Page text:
sudo npm install -g npm

//install yarn
npm install -g yarn

In addition, install the “create-react-app” tool to create a standard react template.

npm install -g create-react-app

At this stage, you can create a React app template by creating a standard react template under a folder of your choice.

create-react-app test-sample01
cd test-sample01
npm start

If your browser starts up automatically (if it doesn’t, go to “http://localhost:3000”) and you see the following screen, you have succeeded.

If you go to the official page of force-graph in React, you will see that there are three libraries: react-force-graph-2d, react-force-graph-3d, react-force-graph-vr and react-force-graph-ar. There are three libraries: react-force-graph-2d, react-force-graph-3d, react-force-graph-vr and react-force-graph-ar. There are libraries for normal 2D display, 3D display, VR and AR.

Install each of them using yarn as needed.

yarn install react-force-graph-2d
yarn install react-force-graph-3d
yarn install react-force-graph-vr
yarn install react-force-graph-ar

Go to the page about the example of 2D force-graph and try to create a simple sample. For example, modify the code in the previous template by referring to the “Force Graph 2D Charge” code.

The structure of the template folder is as follows.

Of these, “Index.html” is the main HTML file. Index.js” is the main javascript file, and React can be built by modifying the “App.js” file (and “App.css”). In this article, we will use each of them.

import React, { useRef, useEffect } from "react";
import ReactDOM from "react-dom";
import ForceGraph2D from "react-force-graph-2d";
import "./App.css";

var data = {
  nodes: [{ id: "A" }, { id: "B" }, { id: "C" }, { id: "D" }],
  links: [
    { source: "B", target: "C", value: 8 },
    { source: "C", target: "D", value: 10 },
    { source: "D", target: "A", value: 6 },
    { source: "B", target: "A", value: 6 },
    { source: "B", target: "D", value: 6 },
    { source: "D", target: "D", value: 6, curvature: 0.3 }

function App() {
  const forceRef = useRef(null);
  useEffect(() => {
  return (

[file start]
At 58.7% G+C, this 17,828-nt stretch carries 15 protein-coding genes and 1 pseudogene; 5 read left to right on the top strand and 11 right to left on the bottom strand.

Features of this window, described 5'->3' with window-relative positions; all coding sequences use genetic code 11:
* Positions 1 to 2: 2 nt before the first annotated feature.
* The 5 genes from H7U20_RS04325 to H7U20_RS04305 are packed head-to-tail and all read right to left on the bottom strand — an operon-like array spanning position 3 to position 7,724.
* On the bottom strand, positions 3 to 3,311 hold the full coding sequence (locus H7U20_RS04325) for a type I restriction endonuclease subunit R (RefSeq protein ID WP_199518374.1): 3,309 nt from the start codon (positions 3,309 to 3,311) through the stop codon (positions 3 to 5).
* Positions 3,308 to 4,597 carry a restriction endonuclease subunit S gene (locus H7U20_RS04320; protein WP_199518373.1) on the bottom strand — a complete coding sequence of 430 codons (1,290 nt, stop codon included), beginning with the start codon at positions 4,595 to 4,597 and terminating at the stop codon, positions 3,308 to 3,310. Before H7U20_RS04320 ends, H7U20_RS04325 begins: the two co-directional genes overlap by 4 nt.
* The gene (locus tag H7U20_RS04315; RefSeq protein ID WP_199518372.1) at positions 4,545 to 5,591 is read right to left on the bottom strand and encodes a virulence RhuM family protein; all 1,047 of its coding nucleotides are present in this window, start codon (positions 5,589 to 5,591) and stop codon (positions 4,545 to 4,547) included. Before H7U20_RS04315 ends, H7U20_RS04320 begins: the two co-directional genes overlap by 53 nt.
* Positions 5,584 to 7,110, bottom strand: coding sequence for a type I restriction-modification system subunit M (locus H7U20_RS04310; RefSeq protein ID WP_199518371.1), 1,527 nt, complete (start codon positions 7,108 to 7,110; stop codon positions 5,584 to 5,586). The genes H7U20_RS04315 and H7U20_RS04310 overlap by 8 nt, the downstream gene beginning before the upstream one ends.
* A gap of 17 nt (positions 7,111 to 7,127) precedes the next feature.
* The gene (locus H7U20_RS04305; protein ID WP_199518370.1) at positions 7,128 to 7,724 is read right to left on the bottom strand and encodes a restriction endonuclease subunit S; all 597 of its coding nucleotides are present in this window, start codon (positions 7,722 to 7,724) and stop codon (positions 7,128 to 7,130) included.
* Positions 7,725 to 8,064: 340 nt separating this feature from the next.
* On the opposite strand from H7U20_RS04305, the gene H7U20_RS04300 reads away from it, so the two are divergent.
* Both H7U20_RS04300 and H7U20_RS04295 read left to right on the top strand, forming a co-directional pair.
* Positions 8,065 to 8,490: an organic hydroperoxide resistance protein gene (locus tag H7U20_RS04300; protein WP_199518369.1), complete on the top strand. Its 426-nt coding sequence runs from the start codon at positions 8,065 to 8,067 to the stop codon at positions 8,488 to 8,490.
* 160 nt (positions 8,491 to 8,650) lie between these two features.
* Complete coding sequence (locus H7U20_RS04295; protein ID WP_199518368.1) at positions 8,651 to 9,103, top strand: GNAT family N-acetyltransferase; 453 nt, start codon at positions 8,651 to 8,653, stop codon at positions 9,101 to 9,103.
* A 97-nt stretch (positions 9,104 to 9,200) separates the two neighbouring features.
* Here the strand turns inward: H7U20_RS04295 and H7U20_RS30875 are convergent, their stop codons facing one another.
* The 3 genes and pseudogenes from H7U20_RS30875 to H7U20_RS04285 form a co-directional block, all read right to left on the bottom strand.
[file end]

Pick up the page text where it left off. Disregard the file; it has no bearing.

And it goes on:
.App {
  font-family: sans-serif;
  text-align: center;

Change to When you run “npm start”, you will see a simple two-dimensional force-graph as shown below.

A further direction to improve them is to use strings for nodes.

A more complex structure of the node itself.

For more information, please refer to the code at the respective links.

The following is a simple example of 3D representation. As a sample code, we will use “force-graph-transparent-background“.

For App.js in the previous template

import "./App.css";

import ForceGraph3d from "react-force-graph-3d";

// Random data
const N = 30;
const gData = {
  nodes: [...Array(N).keys()].map((i) => ({ id: i })),
  links: [...Array(N).keys()]
    .filter((id) => id)
    .map((id) => ({
      source: id,
      target: Math.round(Math.random() * (id - 1))

export default function App() {
  return (
      linkColor={() => "blue"}


body {
margin: 0;

When you “npm start” as shown below, you will see the graph data in a 3D display.

In the direction of further customization of the above, the use of image information (thumbnails) in the node section is suggested as a sample.

Several libraries have been presented for Heat-Map using React.

There are also applications such as visualization of software library dependencies as visualization using force-graph. also has a survey classification of various tree information visualizations.

Reference Book

Visualizing Graph Data

D3.js 4.x Data Visualization – Third Edition: Learn to visualize your data with JavaScript

Hands-On Graph Analytics with Neo4j: Perform graph processing and visualization techniques using connected data across your enterprise

Graph Analysis and Visualization: Discovering Business Opportunity in Linked Data